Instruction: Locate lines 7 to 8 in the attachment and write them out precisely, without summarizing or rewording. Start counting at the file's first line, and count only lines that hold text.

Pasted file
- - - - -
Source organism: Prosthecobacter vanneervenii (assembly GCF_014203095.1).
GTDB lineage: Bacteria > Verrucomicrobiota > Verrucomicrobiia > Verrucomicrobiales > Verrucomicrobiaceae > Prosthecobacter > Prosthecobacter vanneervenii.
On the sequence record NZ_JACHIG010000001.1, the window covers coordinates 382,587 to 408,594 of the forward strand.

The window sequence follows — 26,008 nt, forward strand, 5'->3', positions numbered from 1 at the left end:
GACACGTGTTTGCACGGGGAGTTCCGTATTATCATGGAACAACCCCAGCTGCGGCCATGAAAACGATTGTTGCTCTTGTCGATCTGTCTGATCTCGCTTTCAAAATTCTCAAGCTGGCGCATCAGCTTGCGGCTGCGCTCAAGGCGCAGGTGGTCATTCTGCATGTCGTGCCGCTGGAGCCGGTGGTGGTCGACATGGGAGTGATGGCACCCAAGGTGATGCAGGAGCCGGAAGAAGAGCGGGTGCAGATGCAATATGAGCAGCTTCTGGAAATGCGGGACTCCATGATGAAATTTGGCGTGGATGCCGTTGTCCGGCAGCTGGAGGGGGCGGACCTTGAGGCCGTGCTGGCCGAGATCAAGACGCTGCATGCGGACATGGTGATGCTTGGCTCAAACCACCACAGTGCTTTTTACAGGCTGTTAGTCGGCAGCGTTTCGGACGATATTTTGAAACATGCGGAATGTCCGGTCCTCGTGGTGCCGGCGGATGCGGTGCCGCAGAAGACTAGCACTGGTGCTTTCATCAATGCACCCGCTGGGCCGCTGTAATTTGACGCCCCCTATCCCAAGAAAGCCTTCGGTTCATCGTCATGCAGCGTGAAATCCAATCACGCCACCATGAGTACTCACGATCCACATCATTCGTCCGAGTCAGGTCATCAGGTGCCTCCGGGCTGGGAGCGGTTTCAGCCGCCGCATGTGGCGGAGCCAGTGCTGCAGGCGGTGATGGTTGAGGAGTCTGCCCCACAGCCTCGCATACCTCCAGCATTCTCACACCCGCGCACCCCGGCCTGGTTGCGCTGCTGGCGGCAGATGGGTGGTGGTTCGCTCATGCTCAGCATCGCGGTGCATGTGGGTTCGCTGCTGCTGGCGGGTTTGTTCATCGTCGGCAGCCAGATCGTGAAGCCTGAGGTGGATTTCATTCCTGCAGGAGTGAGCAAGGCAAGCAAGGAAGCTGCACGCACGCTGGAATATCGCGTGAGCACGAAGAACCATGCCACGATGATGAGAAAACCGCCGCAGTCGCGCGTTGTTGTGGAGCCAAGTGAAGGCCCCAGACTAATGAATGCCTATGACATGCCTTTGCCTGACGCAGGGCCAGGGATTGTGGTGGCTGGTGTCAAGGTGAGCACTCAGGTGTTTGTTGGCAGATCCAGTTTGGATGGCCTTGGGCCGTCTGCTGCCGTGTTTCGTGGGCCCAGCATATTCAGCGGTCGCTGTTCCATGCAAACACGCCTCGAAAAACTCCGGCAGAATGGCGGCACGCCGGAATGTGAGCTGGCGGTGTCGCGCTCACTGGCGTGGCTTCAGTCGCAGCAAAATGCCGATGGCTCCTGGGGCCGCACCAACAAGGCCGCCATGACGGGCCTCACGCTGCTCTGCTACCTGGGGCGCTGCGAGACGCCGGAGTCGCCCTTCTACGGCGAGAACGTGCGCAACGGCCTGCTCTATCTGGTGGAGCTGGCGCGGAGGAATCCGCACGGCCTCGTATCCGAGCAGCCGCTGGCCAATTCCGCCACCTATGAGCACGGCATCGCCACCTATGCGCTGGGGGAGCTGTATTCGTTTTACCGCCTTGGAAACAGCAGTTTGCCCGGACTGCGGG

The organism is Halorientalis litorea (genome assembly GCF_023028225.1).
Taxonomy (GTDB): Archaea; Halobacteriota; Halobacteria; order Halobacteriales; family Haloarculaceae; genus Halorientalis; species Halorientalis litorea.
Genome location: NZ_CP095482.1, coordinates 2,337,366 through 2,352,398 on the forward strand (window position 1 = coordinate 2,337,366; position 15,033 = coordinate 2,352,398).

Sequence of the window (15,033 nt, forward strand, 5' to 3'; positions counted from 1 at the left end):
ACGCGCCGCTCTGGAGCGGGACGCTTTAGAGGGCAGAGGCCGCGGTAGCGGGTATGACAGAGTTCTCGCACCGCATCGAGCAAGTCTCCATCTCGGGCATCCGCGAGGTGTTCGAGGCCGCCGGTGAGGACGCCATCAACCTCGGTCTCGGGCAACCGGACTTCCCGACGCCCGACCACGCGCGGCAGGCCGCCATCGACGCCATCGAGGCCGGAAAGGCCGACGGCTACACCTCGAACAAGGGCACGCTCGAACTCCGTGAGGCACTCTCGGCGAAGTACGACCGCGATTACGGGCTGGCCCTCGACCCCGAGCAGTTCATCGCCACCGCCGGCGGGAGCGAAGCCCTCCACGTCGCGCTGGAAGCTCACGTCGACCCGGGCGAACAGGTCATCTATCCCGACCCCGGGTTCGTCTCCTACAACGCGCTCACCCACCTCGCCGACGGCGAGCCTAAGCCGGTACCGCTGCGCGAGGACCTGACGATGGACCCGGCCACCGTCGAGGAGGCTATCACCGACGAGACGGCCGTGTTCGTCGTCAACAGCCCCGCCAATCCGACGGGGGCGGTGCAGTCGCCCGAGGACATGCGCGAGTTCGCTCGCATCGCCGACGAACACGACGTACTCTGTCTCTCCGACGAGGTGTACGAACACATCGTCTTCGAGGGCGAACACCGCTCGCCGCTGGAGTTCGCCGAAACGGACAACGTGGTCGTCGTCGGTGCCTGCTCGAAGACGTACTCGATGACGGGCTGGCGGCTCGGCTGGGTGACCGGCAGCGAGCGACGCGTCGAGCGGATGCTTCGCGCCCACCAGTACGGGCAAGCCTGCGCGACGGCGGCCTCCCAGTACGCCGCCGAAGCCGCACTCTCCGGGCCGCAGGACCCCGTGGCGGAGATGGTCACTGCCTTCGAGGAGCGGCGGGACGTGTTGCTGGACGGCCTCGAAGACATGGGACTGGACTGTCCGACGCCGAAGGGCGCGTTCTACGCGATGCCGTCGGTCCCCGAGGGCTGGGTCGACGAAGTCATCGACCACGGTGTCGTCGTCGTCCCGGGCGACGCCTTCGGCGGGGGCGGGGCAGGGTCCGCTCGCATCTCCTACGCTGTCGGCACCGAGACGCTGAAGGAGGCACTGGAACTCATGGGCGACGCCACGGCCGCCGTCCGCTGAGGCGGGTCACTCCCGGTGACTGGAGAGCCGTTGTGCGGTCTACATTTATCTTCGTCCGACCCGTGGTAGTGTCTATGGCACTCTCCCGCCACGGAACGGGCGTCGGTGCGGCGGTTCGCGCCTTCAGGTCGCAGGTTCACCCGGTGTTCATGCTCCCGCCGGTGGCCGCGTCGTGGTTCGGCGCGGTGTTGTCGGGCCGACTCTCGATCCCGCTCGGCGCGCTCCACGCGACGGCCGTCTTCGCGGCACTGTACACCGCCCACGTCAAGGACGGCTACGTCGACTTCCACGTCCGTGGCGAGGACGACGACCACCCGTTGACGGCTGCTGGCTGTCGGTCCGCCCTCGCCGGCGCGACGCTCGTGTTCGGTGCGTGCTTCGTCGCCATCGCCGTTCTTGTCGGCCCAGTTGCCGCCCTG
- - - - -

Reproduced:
Taxonomy (GTDB): Archaea; Halobacteriota; Halobacteria; order Halobacteriales; family Haloarculaceae; genus Halorientalis; species Halorientalis litorea.
Genome location: NZ_CP095482.1, coordinates 2,337,366 through 2,352,398 on the forward strand (window position 1 = coordinate 2,337,366; position 15,033 = coordinate 2,352,398).